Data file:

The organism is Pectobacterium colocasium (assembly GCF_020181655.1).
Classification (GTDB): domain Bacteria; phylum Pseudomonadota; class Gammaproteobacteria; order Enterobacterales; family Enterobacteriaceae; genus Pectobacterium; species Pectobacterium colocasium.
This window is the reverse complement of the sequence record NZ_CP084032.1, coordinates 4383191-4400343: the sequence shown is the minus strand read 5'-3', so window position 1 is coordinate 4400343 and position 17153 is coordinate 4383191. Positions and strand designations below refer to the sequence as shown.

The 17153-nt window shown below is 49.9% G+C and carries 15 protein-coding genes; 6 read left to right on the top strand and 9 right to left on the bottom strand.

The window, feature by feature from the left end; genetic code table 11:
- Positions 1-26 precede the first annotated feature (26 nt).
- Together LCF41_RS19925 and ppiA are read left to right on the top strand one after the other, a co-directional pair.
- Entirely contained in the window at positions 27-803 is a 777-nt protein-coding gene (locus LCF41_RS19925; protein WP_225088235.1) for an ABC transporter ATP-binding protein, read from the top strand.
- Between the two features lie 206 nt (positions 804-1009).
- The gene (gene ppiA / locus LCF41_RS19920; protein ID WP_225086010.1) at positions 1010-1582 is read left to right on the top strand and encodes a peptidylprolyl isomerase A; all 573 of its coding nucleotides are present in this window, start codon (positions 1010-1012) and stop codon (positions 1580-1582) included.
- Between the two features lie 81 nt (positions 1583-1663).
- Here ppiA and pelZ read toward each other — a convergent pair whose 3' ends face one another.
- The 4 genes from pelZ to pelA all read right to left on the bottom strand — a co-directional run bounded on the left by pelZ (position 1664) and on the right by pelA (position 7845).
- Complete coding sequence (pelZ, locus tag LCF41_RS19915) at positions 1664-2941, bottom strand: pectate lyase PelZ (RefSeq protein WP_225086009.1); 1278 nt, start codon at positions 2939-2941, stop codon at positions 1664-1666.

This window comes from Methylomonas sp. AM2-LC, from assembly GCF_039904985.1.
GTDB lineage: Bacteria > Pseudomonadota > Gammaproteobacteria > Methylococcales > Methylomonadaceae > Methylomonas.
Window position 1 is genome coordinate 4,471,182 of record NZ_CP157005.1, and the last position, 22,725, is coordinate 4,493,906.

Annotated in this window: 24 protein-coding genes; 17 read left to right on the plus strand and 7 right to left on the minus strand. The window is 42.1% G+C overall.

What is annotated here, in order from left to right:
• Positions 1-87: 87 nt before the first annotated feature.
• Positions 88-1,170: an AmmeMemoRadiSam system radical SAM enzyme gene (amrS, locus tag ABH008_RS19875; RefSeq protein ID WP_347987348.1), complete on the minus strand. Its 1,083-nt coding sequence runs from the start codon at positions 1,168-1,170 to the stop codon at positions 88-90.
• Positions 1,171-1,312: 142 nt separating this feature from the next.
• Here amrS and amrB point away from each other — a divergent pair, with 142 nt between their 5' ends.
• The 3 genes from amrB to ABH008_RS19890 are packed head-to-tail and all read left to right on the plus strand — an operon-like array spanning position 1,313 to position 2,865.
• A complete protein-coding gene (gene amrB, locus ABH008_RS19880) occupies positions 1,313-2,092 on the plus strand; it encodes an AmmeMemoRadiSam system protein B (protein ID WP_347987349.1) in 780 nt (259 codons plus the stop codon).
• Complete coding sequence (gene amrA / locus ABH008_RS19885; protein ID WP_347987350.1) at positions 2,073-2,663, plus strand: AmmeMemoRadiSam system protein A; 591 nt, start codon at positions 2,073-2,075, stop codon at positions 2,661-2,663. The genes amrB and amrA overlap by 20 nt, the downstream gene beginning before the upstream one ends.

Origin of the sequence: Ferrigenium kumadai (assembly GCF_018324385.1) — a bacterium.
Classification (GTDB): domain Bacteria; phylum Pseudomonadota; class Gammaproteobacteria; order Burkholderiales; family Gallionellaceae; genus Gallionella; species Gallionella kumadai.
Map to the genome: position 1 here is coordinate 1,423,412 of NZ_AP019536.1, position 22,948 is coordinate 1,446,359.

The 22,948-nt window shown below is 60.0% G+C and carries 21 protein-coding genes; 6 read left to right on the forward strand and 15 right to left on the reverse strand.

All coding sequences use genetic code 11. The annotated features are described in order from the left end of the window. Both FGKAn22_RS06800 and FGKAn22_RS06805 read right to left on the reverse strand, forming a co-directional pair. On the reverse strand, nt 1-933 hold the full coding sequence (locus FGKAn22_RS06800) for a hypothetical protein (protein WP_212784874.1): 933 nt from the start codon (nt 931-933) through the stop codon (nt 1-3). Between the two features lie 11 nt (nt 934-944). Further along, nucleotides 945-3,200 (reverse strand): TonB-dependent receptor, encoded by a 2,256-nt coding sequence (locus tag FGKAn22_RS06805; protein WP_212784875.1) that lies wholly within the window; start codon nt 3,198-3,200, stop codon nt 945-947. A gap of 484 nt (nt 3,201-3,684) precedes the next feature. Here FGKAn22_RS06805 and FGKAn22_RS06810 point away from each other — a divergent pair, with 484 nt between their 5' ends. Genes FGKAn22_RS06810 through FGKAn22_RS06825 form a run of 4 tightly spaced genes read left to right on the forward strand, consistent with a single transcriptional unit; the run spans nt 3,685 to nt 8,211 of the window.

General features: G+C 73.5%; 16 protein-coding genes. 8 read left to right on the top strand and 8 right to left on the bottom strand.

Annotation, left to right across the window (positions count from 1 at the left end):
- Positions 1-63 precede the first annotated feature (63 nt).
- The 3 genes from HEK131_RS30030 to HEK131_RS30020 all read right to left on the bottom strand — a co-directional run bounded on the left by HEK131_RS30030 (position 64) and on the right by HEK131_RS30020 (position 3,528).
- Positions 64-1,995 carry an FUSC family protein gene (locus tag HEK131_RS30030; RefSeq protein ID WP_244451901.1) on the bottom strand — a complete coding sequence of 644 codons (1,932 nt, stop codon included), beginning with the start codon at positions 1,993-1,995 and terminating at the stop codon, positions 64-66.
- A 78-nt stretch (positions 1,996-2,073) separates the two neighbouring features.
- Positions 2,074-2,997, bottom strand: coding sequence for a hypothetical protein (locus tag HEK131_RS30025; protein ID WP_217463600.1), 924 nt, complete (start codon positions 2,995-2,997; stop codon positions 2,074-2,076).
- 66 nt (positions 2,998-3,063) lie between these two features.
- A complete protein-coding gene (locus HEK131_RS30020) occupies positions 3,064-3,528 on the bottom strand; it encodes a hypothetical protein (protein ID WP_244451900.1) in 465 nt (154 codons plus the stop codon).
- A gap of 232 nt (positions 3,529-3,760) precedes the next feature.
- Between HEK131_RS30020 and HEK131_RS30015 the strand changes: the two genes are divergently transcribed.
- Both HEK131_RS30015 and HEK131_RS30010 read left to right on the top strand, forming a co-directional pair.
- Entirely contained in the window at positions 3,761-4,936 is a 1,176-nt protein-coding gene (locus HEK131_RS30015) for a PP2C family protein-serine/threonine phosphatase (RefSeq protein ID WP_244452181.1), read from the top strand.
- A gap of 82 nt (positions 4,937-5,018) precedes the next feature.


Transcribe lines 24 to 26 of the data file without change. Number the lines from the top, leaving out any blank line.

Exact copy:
• The 3 genes from amrB to ABH008_RS19890 are packed head-to-tail and all read left to right on the plus strand — an operon-like array spanning position 1,313 to position 2,865.
• A complete protein-coding gene (gene amrB, locus ABH008_RS19880) occupies positions 1,313-2,092 on the plus strand; it encodes an AmmeMemoRadiSam system protein B (protein ID WP_347987349.1) in 780 nt (259 codons plus the stop codon).
• Complete coding sequence (gene amrA / locus ABH008_RS19885; protein ID WP_347987350.1) at positions 2,073-2,663, plus strand: AmmeMemoRadiSam system protein A; 591 nt, start codon at positions 2,073-2,075, stop codon at positions 2,661-2,663. The genes amrB and amrA overlap by 20 nt, the downstream gene beginning before the upstream one ends.